Doing a taught Masters that is more like a research Masters means I don't get to attend many lectures, but in the last two days I've been able to go to two events of high quality. The first was part of the Religious Studies Research Forum, and featured Laurence Kirkpatrick speaking about the Presbyterian mission to Connaught in the 19th century. This was a boom and bust period for Presbyterianism of the Wesht, with one of its lasting legacies being, perhaps ironically, a helping hand in the maintenance of the Irish language. This was the result of the new Presbyterian determination to be "culturally sensitive," and so learning the Irish language became part of the training required for Presbyterian missionaries travelling west, who would preach and teach from an Irish Bible. How many pastors in Ireland could do that today?
Speaking of Irish Bible, the second event was hosted by the Irish Biblical Association, and featured papers from Fr Wilfrid Harrington and Dr Gordon Campbell on the topic of the book of Revelation. Harrington's paper was especially stimulating, and quite provocative in places. For example, he made a passing remark about Revelation and its implicit advocacy of universal salvation, and he also went into Bultmann-mode by speaking of "myth". In short, Revelation gives us mythical expressions akin to the mythical expressions of Genesis and Exodus - flood, plagues - in order to paint a picture of crisis. Harrington of course isn't saying anything novel here. In the opening pages of The Experience of God David Bentley Hart uses something like the category of myth to describe the story of the flood. That the Bible contains cryptic myths in search of interpretation is an age-old exegetical insight, though today more than ever it leaves people deeply uncomfortable, for good reasons and for not-so-good reasons. But that's a topic for another time.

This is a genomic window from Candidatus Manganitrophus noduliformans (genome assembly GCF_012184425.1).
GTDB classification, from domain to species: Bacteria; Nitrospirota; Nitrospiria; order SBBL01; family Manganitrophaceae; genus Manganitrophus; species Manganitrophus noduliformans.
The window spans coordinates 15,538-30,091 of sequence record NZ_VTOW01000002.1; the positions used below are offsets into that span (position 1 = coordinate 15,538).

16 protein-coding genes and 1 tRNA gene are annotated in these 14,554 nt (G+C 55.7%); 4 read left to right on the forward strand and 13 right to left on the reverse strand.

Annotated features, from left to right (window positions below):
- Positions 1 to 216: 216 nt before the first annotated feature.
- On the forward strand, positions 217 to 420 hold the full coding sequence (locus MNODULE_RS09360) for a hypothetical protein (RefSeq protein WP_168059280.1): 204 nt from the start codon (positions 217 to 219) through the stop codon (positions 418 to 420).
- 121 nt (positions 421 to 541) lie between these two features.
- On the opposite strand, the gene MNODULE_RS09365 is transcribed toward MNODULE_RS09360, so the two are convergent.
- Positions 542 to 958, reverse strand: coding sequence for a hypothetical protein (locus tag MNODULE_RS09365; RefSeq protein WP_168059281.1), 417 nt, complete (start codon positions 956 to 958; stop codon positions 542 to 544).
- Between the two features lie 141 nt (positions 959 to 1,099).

I had a question that I wanted to ask Wilfrid Harrington, but we ran out of time. He said in his paper that while the imagery of Revelation is violent, the message is non-violent. Indeed his whole paper was soaked through with the theme of non-violence, and how the victim is the victor. But I wonder if we can so easily separate the medium from the message, so to speak, or the form from the content? Is violent rhetoric not itself a form of violence that negates any effort to be non-violent? I think of some of the early Christians - perhaps Tertullian, if I am not mistaken - who were more than willing to be killed rather than to kill yet who wrote of laughing from heaven while they watched their former persecutors burn in the fire of hell. Such violent rhetoric hardly seems fitting for non-violent people. Indeed, it would seem to negate the whole ethos of non-violence, which is surely more than mere expedience - i.e. we're non-violent now, but only because that's what it takes to enter into eternal life with Christ. Once we're in, we'll unleash our sadistic side!
Anyway, I'm glad I got the chance to hear these papers. There will be more from the RSRF in a couple of weeks and an IBA conference on the Bible and History in February which I hope to attend.